Quartarone also said that under CDC guidelines, testing is allowed for patients who do not meet the specific criteria for testing if clinical suspicion of COVID-19 is high. He said that the situation is "rapidly evolving" and that CDC guidance is being regularly reviewed and updated.
Outbreak spread sparks fears for American travelers
Some Americans thinking about vacations this spring and summer are reconsidering their travel plans as the coronavirus outbreak continues to spread around the world.
More than 81,000 cases have been reported in at least 40 countries, leaving some travelers concerned as the virus continues to spread.
Summer Mutz, 23, of new Jersey and been looking forward to a dream trip to Europe, where she would see the sights in Rome, Vienna and Paris.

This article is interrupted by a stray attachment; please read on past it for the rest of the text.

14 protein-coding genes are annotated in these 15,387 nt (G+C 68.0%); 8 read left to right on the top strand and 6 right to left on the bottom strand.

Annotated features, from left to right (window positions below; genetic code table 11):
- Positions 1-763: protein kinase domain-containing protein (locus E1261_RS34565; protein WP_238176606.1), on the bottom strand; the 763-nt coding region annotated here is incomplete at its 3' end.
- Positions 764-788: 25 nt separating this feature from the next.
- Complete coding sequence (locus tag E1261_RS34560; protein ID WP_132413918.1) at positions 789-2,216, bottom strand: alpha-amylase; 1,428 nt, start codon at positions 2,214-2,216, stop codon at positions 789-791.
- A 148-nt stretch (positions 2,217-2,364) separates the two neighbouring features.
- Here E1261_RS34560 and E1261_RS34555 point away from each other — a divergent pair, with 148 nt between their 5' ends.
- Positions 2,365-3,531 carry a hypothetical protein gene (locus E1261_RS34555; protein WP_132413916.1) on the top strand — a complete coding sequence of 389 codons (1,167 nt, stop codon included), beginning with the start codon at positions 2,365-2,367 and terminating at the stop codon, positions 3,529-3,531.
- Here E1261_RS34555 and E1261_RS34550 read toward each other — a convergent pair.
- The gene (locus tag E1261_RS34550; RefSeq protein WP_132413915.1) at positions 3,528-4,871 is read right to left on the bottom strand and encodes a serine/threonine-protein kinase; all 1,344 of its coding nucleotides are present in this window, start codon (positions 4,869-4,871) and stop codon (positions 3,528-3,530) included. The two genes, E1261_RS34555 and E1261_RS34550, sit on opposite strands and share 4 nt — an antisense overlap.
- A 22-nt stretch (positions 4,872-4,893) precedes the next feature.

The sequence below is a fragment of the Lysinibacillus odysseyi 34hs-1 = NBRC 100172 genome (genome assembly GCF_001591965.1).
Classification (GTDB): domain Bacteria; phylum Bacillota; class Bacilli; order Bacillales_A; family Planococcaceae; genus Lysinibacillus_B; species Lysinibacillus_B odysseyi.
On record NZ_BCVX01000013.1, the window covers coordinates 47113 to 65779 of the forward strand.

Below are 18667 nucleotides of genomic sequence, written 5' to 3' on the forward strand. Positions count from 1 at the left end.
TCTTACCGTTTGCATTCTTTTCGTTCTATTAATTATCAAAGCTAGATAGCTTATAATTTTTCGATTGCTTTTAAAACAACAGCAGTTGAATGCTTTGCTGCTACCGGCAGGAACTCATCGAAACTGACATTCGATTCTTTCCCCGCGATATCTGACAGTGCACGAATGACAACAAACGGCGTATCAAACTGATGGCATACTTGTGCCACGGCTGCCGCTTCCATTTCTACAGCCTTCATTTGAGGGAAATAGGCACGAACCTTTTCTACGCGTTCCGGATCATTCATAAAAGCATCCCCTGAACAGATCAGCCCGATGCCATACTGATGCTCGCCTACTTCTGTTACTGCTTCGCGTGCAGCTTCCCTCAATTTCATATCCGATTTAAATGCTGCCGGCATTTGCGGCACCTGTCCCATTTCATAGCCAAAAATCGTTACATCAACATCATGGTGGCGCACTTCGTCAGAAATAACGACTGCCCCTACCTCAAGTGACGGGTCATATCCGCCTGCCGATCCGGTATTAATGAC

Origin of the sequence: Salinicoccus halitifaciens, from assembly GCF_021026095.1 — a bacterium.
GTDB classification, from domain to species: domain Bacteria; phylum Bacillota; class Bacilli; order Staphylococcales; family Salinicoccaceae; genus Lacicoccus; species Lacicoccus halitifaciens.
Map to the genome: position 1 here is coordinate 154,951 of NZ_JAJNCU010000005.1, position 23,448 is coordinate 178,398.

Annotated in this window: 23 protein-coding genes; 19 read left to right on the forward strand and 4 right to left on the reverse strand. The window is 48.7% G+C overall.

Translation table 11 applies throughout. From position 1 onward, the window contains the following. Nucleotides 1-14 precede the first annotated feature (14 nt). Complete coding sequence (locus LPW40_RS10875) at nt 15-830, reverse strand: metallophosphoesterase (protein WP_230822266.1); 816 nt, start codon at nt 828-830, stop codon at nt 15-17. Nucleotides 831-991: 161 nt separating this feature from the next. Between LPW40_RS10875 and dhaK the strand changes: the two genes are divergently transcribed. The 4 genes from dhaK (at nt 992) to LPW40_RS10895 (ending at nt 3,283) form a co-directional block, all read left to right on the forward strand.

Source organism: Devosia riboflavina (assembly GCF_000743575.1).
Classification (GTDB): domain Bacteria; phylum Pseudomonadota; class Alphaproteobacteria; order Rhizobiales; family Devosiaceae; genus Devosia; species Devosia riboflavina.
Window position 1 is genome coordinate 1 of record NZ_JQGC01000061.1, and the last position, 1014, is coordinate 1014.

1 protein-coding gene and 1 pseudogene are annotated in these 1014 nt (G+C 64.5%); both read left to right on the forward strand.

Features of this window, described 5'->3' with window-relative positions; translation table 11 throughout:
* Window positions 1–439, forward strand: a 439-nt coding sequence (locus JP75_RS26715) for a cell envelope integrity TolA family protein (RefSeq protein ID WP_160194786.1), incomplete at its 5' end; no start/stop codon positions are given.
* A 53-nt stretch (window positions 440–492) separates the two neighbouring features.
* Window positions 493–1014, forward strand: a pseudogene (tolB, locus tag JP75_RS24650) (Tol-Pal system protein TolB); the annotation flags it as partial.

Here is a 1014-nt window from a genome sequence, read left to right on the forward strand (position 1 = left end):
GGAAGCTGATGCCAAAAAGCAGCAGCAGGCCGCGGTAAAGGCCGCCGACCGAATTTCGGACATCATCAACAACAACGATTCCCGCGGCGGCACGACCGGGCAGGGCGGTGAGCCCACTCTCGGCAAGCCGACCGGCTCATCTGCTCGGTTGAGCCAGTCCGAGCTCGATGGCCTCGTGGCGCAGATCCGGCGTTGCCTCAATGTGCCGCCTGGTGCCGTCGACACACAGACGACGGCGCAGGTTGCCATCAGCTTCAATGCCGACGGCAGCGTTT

"It’s hard and I have a feeling I’m going to end up going because I’ve been dreaming of getting to Europe for years, and now I’m torn," she said. "Coronavirus is a big, scary thing. Right now it’s fear versus dreams."
After going back and forth on whether to cancel, she recently decided she would save her European vacation for another time when things were less uncertain.
Read more on how coronavirus is affecting travelers and the travel industry.
The new coronavirus hasn't mutated much — what does that tell scientists?
Scientists working to contain the spread of the new coronavirus have noticed something curious about the newly identified pathogen — it hasn't mutated much.
Genetic analyses have shown that the coronavirus has not undergone many significant changes since it first emerged in China in December, according to Timothy Sheahan, an epidemiologist at the University of North Carolina’s Gillings School of Global Public Health.
It's an important detail because that stability suggests why the new coronavirus is effective at moving from person to person.
“Viruses are into efficiency, and if you have a virus that spills over into the human population and isn’t that good at replicating in a person or human-to-human transmission, it may just die out,” he said.
Health officials go into detective mode after new California case